Your watch expired Sunday night at 10 o'clock. Did you see in the chart room of the Titanic any memoranda in the rack advising that you were in the vicinity of ice?

Mr. LIGHTOLLER.
I can not remember seeing anything.

Senator SMITH.
Did you see a telegram from the Amerika?

Mr. LIGHTOLLER.
I can not remember seeing any.

Senator SMITH.
Did you see a telegram from the Californian?

Mr. LIGHTOLLER.
I can not remember seeing any.

Senator SMITH.
Did you see any such memoranda?

Mr. LIGHTOLLER.
I can not remember seeing any such memorandum.

Senator SMITH.
Was such a notation made on the chart?

Mr. LIGHTOLLER.
I can not remember seeing any, myself, because I did not look.

Senator SMITH.
Has anybody told you such notation was made on the chart?

Mr. LIGHTOLLER.
Yes; I believe it was marked on the chart.

Senator SMITH.
Who told you?

Mr. LIGHTOLLER.
I think it was Mr. Boxhall.

Senator SMITH.
What is his position?

Mr. LIGHTOLLER.
He is fourth.

Senator SMITH.
Fourth officer?

Mr. LIGHTOLLER.
Yes.

Senator SMITH.
Was he on watch Sunday night, or at his post of duty?

Mr. LIGHTOLLER.
At his post of duty.

Senator SMITH.
On Sunday night?

Mr. LIGHTOLLER.
Undoubtedly.

Senator SMITH.
What time; do you know?

Mr. LIGHTOLLER.
I believe he was on the 8 to 12 watch.

Senator SMITH.
That would take him two hours beyond your watch?

Mr. LIGHTOLLER.
More than two hours, considering what the clock went back.

Senator SMITH.
The clock went back some at that time?

Mr. LIGHTOLLER.
Yes.

Senator SMITH.
I believe you said you did not see this chart record of ice, yourself?

Mr. LIGHTOLLER.
The position marked on the chart?

Senator SMITH.
Yes.

Mr. LIGHTOLLER.
No; I do not remember seeing it.

Senator SMITH.
And no one called it to your attention at the time you left your watch Sunday night?

Mr. LIGHTOLLER.
The mark on the chart?

Senator SMITH.
Yes.

Mr. LIGHTOLLER.
No.

Senator SMITH.
No one called your attention to any telegram or wireless from any ship warning you of ice?

Mr. LIGHTOLLER.
Yes.

Senator SMITH.
Who?

Mr. LIGHTOLLER.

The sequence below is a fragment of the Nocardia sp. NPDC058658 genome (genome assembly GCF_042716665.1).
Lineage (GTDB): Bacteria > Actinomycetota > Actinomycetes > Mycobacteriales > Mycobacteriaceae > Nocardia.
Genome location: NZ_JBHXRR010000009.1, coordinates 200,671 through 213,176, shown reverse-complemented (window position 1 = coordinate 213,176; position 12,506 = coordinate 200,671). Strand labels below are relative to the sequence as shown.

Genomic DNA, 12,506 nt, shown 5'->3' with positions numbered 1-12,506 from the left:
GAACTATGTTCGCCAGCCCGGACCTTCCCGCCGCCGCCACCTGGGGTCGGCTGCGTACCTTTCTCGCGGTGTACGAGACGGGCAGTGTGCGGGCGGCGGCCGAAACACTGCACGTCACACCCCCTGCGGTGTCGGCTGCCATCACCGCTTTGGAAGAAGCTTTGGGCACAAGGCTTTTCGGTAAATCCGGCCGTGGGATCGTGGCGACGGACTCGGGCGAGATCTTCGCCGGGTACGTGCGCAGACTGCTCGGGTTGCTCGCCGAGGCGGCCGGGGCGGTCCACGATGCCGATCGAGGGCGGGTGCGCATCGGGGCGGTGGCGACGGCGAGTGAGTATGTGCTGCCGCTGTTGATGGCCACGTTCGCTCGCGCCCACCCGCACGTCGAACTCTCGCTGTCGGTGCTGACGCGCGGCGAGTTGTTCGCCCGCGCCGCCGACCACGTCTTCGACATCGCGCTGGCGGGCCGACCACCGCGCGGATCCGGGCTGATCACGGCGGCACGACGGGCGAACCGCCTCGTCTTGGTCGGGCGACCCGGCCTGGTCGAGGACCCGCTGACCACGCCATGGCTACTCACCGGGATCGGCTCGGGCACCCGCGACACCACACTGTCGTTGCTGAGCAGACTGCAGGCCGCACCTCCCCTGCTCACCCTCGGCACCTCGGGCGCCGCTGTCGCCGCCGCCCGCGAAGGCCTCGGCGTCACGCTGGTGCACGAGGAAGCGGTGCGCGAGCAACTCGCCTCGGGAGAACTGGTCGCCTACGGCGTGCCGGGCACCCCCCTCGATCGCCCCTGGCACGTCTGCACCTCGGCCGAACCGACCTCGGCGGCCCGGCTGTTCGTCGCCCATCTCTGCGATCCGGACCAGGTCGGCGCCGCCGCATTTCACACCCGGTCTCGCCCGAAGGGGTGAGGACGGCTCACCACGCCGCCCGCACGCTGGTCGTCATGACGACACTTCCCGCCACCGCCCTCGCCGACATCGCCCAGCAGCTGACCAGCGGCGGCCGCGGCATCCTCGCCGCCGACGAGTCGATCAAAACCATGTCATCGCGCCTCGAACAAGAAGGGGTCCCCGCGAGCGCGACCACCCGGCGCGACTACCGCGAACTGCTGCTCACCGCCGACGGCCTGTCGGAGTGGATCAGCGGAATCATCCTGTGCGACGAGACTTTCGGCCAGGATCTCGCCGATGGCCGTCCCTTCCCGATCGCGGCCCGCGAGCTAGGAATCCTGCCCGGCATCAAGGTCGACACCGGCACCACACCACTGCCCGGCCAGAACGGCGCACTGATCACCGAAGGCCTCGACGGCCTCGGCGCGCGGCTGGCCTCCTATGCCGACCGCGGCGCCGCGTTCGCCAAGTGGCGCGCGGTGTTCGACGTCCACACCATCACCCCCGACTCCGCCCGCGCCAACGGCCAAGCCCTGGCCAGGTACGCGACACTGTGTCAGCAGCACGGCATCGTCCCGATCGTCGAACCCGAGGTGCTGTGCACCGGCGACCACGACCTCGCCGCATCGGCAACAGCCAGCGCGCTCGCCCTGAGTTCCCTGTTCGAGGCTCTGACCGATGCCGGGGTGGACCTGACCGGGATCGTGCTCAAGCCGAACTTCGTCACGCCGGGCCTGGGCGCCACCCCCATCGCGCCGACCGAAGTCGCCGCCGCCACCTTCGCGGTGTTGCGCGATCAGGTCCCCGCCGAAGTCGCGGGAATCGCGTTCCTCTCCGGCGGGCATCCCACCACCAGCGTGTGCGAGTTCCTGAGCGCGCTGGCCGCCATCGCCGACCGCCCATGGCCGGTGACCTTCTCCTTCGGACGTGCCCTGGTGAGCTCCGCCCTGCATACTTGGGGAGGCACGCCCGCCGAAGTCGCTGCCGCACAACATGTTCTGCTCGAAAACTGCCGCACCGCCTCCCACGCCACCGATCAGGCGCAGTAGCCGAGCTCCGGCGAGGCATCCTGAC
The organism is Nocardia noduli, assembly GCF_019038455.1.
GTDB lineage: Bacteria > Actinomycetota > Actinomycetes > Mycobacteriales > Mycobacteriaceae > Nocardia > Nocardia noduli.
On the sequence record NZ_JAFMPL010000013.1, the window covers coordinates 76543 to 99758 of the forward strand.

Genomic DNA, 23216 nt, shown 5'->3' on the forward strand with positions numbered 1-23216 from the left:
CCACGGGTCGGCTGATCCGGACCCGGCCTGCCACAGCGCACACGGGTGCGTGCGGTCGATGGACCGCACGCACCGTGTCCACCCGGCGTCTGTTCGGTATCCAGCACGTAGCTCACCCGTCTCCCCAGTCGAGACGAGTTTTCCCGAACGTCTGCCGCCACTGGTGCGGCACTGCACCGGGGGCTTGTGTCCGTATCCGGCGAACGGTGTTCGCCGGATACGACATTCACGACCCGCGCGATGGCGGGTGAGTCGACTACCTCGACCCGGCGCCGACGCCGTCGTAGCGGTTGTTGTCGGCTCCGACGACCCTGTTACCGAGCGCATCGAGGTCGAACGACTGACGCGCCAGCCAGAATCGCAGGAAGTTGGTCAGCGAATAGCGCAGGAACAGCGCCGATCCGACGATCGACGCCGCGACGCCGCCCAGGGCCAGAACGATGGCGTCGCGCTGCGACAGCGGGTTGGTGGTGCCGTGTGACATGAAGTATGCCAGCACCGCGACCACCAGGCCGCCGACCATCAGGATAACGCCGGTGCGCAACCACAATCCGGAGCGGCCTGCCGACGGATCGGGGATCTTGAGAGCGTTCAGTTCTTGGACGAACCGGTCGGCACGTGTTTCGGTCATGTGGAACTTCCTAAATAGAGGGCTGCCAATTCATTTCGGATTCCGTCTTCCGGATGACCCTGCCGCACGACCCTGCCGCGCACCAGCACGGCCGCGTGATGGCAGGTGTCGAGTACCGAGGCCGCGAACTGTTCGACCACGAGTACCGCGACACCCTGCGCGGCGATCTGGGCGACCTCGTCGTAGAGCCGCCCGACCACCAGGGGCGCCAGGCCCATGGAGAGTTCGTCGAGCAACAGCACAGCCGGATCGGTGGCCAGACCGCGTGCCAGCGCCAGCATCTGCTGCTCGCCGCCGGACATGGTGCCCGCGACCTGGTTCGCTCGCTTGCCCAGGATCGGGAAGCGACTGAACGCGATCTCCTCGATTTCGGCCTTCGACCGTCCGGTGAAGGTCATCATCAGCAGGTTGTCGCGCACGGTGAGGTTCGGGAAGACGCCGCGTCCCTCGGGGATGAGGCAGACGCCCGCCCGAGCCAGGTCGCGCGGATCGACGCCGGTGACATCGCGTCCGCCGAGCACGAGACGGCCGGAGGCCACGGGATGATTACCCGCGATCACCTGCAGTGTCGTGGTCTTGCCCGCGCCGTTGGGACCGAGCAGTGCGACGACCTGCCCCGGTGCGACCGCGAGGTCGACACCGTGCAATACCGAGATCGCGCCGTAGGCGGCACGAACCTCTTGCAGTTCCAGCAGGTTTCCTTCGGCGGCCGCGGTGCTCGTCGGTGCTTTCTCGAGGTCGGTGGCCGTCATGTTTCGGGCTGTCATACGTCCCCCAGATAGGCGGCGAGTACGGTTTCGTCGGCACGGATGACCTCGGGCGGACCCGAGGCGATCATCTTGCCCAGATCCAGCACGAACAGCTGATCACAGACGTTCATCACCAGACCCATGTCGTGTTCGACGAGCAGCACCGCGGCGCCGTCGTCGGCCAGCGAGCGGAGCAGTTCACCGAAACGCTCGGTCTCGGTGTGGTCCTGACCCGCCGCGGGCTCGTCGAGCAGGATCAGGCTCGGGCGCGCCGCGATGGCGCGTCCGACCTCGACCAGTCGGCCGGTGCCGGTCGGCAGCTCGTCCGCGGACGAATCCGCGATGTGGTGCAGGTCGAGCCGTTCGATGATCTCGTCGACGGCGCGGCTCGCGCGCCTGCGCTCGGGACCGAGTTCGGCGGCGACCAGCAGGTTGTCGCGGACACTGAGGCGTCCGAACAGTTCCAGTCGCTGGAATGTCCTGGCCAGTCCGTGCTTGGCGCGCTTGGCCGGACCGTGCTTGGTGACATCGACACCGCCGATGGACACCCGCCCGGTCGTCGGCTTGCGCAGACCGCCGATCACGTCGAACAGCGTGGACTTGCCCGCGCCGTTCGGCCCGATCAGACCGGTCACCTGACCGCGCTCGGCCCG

I do not know what the telegram was. The commander came out when I was relieved for lunch, I think it was. It may have been earlier; I do not remember what time it was. I remember the commander coming out to me some time that day and showing me a telegram, and this had reference to the position of ice.

Senator SMITH.
Giving what?

Mr. LIGHTOLLER.
An approximate position and presumably the maximum eastern longitude.

Senator SMITH.
A warning to you, of its proximity?

Mr. LIGHTOLLER.
Giving the position. No warning, but giving the position - a mere bald statement of fact.

Senator SMITH.
Did you regard it as a warning when you got that information?

Mr. LIGHTOLLER.
We get those repeatedly and various other things, and we regard them as information.

Senator SMITH.
Had you received any other warning, from the time you left Southampton, of that character?

Mr. LIGHTOLLER.
Not that I know of.

Senator SMITH.
This was the first warning you got?

Mr. LIGHTOLLER.
As far as I know.

Senator SMITH.
Did it warn you?

Mr. LIGHTOLLER.
It informed us, naturally, and warned us.

Senator SMITH.
What did you do about it?

Mr. LIGHTOLLER.
Worked approximately the time we should be up to this position.

Senator SMITH.
What did you find?

Mr. LIGHTOLLER.
Somewhere around 11 o'clock.

Senator SMITH.
Did you report that fact to anyone?

Mr. LIGHTOLLER.
I did.

Senator SMITH.
To whom?

Mr. LIGHTOLLER.
The first officer.

Senator SMITH.
Murdoch?

Mr. LIGHTOLLER.
Yes.

Senator SMITH.
What time?

Mr. LIGHTOLLER.
I think when he relieved me at lunch time I spoke about it first. I spoke about it in the quarters, unofficially and I also spoke about it, naturally, when he relieved me at 10 o'clock.